Learning to plan


In the process of planning your activities, or projects there are something things that I’ve done that have helped me out quite a bit.  I will share these with you, by way of examples.

I was thinking about developing a software program, something that would take any article I’ve written and create multiple versions of it.  I’d seen all the free stuff out there, some of it OK and others VERY GOOD but I didn’t like the way they were implemented.

So I got to work.

I sketched out exactly how the program should work and how I’d like it to work.  I found that sketching out or thinking on paper helped me to develop the software.  This acted as my blueprint and when I started to code the application, I didn’t need to spend a lot of time thinking about how I would do something since I’d already drawn out what I wanted to do.

Last post we talked about creating your plan. 

So perhaps the plan is for your first information product.  You will need to identify the tasks to complete the project.  These tasks are action steps that are needed to reach that goal — which is to complete your product.  Determine these steps before you proceed and create a brief outline of the project or goal.

A good outline is your road-map to successful accomplishment of the project.

It may help to write the process out on paper.  It may seem to be a useless task, but by sketching it out you could be developing your next product or generating ideas for future blog posts or articles.

As you are identifying the tasks needed to reach your goal, don’t underestimate the amount of time it will take to complete specific tasks.  Remember, the tasks you’ve identified mght be high-level and there may be several other things that need to get done before you can mark that task as having been completed.

Depending on how meticulous you want to be with your day, you could breakdown the day into hourly chunks.  I’ve found it hard to stick to this, so tend to write out my plans at high-levels and then look at the sub-tasks needed to complete the primary task.  For some people, breaking their day down hourly helps — it may for you.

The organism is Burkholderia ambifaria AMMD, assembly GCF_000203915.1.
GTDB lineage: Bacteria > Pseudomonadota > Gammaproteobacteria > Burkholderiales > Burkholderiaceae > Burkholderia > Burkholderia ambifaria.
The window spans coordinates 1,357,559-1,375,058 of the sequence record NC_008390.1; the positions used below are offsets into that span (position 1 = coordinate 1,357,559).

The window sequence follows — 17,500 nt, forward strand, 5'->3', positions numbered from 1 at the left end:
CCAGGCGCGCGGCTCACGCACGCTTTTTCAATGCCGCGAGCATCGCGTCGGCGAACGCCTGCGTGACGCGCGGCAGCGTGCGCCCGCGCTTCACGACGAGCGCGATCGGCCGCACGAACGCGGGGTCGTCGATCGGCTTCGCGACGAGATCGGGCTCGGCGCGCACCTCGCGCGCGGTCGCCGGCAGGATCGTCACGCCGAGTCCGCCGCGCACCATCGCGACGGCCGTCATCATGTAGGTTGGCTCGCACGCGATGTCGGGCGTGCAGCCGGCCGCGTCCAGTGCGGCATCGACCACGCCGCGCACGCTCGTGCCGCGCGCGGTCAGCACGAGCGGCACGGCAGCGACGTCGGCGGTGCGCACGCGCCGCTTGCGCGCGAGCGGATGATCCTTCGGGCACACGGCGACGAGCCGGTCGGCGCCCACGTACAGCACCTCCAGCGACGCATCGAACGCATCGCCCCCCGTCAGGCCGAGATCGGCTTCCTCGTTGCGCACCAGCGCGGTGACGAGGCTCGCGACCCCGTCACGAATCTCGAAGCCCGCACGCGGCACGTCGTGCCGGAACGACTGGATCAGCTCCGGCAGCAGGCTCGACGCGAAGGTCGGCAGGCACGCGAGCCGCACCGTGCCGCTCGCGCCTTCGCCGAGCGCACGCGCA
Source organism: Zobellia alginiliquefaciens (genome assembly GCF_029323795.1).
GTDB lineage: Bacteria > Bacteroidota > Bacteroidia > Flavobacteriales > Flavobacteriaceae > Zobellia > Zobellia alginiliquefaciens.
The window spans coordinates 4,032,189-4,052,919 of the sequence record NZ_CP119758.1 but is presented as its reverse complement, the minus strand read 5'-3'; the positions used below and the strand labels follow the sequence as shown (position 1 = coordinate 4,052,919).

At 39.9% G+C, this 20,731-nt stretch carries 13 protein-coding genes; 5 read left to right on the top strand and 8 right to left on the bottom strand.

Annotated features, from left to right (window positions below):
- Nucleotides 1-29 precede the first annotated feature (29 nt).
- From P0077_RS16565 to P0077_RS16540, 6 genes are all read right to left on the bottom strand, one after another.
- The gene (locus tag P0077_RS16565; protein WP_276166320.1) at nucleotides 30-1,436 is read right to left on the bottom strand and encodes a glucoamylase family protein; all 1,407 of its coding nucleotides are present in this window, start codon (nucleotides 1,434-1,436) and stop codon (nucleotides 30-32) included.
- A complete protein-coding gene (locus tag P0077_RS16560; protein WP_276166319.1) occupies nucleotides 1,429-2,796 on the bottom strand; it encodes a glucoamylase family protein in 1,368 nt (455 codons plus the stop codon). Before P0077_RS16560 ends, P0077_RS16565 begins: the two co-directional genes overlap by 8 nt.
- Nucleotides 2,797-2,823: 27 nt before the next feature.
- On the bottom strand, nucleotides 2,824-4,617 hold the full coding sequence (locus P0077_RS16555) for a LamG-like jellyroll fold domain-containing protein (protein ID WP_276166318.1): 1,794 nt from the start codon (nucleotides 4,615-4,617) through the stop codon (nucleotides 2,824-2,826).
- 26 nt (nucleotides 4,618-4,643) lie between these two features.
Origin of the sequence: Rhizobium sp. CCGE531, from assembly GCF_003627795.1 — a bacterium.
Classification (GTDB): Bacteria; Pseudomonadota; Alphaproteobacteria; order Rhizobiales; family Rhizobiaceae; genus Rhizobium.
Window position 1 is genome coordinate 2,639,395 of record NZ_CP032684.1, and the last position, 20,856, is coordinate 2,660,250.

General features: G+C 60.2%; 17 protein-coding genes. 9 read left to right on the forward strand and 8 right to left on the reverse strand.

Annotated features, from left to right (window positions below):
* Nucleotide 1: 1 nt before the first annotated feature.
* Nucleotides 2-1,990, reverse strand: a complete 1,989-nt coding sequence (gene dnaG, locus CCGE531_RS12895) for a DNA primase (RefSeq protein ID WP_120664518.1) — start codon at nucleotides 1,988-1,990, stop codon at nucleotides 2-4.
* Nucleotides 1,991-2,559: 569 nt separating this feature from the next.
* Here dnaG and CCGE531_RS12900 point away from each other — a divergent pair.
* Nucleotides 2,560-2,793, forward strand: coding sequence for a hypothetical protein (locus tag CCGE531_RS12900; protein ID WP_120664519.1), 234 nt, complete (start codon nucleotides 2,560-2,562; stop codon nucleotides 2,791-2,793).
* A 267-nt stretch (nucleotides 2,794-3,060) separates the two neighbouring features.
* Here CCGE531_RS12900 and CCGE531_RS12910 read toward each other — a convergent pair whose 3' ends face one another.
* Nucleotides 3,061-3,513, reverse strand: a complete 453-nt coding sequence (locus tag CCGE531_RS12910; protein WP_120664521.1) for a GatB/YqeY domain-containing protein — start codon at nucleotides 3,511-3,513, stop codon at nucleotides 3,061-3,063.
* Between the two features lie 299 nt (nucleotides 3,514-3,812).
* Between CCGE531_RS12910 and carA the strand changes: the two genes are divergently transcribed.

With your plan written out you need to ensure you stay on track so you need to be focused on the task.  That’s why you need to spell out how to complete the task, that’s why you’ve identified the sub-tasks.  This way you are focused on the task, you know in advance what you have to do whether that be research on the internet, or heading to a book store for something.  You will stay more focused since you’ve spelled out what needs to be done.

Something else that may help you at the end of your day, is to spend a few minutes to review what you’ve done and plan for the next day.  You don’t need to spend hours — only 10 or 15 minutes.  Then the next day, when you come to your list you know what needs to be done without wasting any time!

One thing you need to remember that there may very well be distractions throughout the day, you should not beat yourself up if you fall into one of the distractions.  Allocate some time on your plan for these distraction, in the end if you make these provisions you will be more productive and less stressed.



About Rob 'n Mo

I'm a man of mystery. I like anonymity, but on the WWW there is not much of it...
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